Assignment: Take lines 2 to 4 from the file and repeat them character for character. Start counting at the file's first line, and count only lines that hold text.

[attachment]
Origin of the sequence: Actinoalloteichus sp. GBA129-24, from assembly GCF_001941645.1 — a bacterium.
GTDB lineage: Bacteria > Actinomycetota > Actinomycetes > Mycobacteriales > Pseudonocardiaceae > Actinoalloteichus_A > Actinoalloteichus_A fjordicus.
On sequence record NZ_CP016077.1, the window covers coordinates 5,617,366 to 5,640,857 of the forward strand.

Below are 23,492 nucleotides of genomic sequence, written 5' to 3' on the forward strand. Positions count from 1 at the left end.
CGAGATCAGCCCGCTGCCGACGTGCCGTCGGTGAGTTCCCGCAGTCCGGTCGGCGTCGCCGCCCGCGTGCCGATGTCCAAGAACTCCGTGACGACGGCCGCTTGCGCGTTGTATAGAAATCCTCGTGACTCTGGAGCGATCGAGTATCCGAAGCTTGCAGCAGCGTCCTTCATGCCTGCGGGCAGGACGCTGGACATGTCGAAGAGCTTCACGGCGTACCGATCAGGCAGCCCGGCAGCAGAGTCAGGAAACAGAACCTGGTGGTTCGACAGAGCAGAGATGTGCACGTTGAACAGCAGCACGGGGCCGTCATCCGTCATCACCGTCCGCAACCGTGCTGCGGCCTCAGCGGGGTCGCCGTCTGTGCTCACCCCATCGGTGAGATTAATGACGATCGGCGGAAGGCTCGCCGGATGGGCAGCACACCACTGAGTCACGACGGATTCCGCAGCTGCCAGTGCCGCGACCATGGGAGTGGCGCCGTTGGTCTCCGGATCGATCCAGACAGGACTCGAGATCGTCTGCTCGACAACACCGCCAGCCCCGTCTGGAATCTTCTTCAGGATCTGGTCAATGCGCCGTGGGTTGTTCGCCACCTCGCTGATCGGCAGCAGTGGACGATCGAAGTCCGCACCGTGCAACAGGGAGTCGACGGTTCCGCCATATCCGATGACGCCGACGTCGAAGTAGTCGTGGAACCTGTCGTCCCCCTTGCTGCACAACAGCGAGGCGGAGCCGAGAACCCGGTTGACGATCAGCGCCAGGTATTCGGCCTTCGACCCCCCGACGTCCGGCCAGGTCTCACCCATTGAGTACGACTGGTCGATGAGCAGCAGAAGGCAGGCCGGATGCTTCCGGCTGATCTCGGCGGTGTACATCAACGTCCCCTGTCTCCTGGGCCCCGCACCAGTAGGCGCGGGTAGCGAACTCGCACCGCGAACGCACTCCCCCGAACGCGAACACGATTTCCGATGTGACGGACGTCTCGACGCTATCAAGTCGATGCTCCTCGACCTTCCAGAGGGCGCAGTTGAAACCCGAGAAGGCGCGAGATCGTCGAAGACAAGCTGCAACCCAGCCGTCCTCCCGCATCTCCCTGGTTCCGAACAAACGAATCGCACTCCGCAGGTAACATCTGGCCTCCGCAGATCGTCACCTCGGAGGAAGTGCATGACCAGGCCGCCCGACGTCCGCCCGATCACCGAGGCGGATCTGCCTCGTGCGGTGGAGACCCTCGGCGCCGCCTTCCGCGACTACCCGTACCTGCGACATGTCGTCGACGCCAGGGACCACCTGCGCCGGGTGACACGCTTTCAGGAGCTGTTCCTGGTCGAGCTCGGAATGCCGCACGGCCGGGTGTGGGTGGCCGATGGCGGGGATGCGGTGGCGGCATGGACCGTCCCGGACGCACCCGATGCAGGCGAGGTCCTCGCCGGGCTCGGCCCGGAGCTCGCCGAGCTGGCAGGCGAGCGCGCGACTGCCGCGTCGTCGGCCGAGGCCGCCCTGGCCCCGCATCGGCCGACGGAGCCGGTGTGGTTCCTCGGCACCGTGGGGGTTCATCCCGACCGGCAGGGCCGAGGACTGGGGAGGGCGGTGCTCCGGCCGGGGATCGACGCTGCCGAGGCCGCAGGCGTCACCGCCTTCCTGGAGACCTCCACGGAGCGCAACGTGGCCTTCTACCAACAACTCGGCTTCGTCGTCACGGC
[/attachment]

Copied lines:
GTDB lineage: Bacteria > Actinomycetota > Actinomycetes > Mycobacteriales > Pseudonocardiaceae > Actinoalloteichus_A > Actinoalloteichus_A fjordicus.
On sequence record NZ_CP016077.1, the window covers coordinates 5,617,366 to 5,640,857 of the forward strand.

Below are 23,492 nucleotides of genomic sequence, written 5' to 3' on the forward strand. Positions count from 1 at the left end.